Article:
- kidney disease is caused by atherosclerosis and clots It is possible for plaque to clog smaller arteries leading to either kidney if it breaks off from a larger artery and travels elsewhere. In addition to the usual symptoms, such as diarrhea and fever, you could also have pain in the stomach region.
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Kidney pain treatment
You may be able to address the pain in your kidneys with over-the-counter drugs, natural therapies, or even surgery, depending on the underlying problem that is causing it.
Conditions such as kidney stones and cysts can occasionally be cured by their own natural processes.
One of the most important therapies for kidney stones that are less severe is to drink a lot of water.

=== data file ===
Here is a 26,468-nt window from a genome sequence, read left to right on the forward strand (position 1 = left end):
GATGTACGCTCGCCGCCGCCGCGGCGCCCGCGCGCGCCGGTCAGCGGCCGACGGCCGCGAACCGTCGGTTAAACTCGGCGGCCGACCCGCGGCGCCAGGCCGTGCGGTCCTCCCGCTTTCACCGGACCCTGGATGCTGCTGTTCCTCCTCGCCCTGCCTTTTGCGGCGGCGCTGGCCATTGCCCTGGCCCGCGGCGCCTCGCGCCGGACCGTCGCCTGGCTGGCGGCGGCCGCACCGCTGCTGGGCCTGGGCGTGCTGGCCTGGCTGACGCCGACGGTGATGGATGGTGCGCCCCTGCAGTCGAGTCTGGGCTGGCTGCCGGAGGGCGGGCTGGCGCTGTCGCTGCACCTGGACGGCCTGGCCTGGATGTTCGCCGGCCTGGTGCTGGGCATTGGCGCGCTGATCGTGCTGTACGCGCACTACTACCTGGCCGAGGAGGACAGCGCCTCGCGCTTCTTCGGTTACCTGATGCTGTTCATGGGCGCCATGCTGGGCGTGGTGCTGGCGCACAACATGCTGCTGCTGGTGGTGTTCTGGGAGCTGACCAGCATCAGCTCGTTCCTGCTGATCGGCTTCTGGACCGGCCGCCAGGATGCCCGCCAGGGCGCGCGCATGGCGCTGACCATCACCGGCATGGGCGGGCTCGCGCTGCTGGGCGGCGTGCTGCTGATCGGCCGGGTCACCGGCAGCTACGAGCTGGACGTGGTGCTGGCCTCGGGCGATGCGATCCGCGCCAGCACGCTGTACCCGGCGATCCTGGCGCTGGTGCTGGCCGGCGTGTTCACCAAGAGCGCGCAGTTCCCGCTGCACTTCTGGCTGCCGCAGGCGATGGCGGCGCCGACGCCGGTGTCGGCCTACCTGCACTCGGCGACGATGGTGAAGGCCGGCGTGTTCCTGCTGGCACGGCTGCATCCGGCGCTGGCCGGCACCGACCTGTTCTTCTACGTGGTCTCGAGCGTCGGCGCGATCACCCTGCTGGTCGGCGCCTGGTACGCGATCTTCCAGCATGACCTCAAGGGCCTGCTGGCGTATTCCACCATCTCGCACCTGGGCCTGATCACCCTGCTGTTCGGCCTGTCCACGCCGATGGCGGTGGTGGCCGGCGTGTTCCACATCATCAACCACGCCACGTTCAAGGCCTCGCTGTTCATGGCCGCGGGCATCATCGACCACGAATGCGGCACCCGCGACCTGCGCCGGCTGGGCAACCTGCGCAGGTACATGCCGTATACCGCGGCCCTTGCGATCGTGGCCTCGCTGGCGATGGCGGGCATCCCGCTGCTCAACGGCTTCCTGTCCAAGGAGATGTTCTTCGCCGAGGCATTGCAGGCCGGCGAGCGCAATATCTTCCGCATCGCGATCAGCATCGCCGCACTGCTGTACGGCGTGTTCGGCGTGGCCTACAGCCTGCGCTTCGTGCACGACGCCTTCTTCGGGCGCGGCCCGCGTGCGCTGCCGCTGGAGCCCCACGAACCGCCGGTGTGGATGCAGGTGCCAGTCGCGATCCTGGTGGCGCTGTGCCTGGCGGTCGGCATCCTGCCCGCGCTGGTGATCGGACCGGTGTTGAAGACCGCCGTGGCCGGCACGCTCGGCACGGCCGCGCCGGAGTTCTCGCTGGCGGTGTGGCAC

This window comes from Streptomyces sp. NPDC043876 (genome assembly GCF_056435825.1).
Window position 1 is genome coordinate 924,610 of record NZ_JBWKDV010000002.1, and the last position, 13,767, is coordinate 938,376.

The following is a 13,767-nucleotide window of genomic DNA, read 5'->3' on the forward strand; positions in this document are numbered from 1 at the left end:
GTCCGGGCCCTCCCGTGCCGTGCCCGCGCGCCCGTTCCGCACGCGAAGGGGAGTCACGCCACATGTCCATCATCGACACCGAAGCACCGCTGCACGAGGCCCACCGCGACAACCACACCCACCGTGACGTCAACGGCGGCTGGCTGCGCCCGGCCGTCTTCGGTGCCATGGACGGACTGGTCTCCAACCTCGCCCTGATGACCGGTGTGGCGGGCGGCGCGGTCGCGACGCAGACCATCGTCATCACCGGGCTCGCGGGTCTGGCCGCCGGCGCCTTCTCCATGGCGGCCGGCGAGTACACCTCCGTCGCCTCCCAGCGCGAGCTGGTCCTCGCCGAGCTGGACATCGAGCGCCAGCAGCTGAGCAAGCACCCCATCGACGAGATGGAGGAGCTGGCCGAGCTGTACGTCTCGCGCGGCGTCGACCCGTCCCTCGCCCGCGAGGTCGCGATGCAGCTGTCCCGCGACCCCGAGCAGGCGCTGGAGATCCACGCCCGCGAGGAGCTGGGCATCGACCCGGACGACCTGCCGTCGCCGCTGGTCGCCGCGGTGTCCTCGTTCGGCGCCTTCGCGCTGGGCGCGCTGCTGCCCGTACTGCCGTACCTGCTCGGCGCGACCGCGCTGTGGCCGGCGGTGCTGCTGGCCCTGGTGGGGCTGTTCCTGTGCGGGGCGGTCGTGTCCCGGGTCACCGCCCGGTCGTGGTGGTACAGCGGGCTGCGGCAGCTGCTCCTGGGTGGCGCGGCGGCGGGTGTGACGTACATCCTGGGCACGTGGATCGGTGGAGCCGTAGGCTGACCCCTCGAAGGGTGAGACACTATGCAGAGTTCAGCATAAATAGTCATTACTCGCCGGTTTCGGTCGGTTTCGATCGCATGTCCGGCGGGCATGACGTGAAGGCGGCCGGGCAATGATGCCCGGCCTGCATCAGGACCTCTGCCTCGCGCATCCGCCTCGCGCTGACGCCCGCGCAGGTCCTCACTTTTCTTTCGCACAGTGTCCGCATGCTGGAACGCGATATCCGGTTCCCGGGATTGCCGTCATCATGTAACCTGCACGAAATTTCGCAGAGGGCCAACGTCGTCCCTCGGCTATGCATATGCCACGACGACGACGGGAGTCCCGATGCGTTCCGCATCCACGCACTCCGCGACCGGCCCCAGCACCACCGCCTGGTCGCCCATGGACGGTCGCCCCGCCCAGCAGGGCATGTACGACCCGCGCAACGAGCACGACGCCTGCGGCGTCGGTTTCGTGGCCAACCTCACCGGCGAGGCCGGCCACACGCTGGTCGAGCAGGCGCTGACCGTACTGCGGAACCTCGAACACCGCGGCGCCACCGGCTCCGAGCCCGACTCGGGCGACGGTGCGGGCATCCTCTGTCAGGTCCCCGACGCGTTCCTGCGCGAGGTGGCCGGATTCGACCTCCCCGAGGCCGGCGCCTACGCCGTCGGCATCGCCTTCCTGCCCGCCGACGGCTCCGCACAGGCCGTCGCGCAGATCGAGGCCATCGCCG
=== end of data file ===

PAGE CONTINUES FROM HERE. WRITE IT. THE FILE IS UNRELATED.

To treat a variety of illnesses, a physician could recommend certain drugs. These may include the following:
antibiotics for pyelonephritis or other kidney infections anticoagulants, or medications to prevent blood clots, for conditions such as renal vein thrombosis, targeted cancer medications such as sunitinib (Sutent) and sorafenib (Nexavar), to stop the growth of tumors in the kidneys such as sunitinib (Sutent) and sorafenib (Nexavar) to treat cancer in the
drugs for high blood pressure and cholesterol, in order to assist with PKD and atheroembolic renal disease.
Your kidney issue may require surgical intervention in order to be properly treated in some instances. An example of this would be an aneurysm in the renal artery, which could require surgery if the weakened portion of the artery wall is tearing or expanding.
A microscopic incision can be made with the assistance of a slender, illuminated microscope, which enables a surgeon to remove kidney cysts. A ureteroscopy involves inserting a thin telescope up into a patient’s bladder and into one of their kidneys. This method is suitable for use in the removal of bigger kidney stones by a surgeon.